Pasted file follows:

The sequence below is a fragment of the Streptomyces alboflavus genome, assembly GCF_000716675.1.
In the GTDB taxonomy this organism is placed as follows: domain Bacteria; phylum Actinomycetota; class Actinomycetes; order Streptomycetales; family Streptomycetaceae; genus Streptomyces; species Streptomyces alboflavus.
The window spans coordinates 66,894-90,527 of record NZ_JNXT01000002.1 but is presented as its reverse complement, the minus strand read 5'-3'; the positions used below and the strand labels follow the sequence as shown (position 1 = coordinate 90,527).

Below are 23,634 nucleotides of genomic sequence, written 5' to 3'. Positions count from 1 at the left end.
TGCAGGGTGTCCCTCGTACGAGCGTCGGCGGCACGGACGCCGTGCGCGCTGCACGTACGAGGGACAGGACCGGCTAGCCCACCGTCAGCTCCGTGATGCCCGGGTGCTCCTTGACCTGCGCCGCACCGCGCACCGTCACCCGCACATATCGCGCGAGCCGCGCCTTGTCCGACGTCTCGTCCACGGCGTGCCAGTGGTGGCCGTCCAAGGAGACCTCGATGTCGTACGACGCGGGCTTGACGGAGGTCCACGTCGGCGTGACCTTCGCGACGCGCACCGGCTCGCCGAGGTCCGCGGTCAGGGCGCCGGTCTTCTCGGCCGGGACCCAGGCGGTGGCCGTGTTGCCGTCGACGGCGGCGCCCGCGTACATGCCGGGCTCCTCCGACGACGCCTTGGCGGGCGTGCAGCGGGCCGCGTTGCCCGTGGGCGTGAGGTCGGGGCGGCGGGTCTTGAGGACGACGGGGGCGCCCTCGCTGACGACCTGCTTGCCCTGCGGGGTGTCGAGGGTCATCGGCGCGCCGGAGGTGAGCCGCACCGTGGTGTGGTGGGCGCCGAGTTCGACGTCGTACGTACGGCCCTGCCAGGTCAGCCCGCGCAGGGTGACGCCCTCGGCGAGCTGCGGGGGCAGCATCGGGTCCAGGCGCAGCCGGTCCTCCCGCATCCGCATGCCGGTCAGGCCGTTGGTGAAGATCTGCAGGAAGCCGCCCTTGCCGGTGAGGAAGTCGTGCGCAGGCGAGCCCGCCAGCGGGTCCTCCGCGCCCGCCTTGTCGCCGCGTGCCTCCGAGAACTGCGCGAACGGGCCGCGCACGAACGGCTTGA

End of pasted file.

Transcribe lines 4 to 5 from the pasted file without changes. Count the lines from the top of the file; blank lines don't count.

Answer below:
Below are 23,634 nucleotides of genomic sequence, written 5' to 3'. Positions count from 1 at the left end.
TGCAGGGTGTCCCTCGTACGAGCGTCGGCGGCACGGACGCCGTGCGCGCTGCACGTACGAGGGACAGGACCGGCTAGCCCACCGTCAGCTCCGTGATGCCCGGGTGCTCCTTGACCTGCGCCGCACCGCGCACCGTCACCCGCACATATCGCGCGAGCCGCGCCTTGTCCGACGTCTCGTCCACGGCGTGCCAGTGGTGGCCGTCCAAGGAGACCTCGATGTCGTACGACGCGGGCTTGACGGAGGTCCACGTCGGCGTGACCTTCGCGACGCGCACCGGCTCGCCGAGGTCCGCGGTCAGGGCGCCGGTCTTCTCGGCCGGGACCCAGGCGGTGGCCGTGTTGCCGTCGACGGCGGCGCCCGCGTACATGCCGGGCTCCTCCGACGACGCCTTGGCGGGCGTGCAGCGGGCCGCGTTGCCCGTGGGCGTGAGGTCGGGGCGGCGGGTCTTGAGGACGACGGGGGCGCCCTCGCTGACGACCTGCTTGCCCTGCGGGGTGTCGAGGGTCATCGGCGCGCCGGAGGTGAGCCGCACCGTGGTGTGGTGGGCGCCGAGTTCGACGTCGTACGTACGGCCCTGCCAGGTCAGCCCGCGCAGGGTGACGCCCTCGGCGAGCTGCGGGGGCAGCATCGGGTCCAGGCGCAGCCGGTCCTCCCGCATCCGCATGCCGGTCAGGCCGTTGGTGAAGATCTGCAGGAAGCCGCCCTTGCCGGTGAGGAAGTCGTGCGCAGGCGAGCCCGCCAGCGGGTCCTCCGCGCCCGCCTTGTCGCCGCGTGCCTCCGAGAACTGCGCGAACGGGCCGCGCACGAACGGCTTGA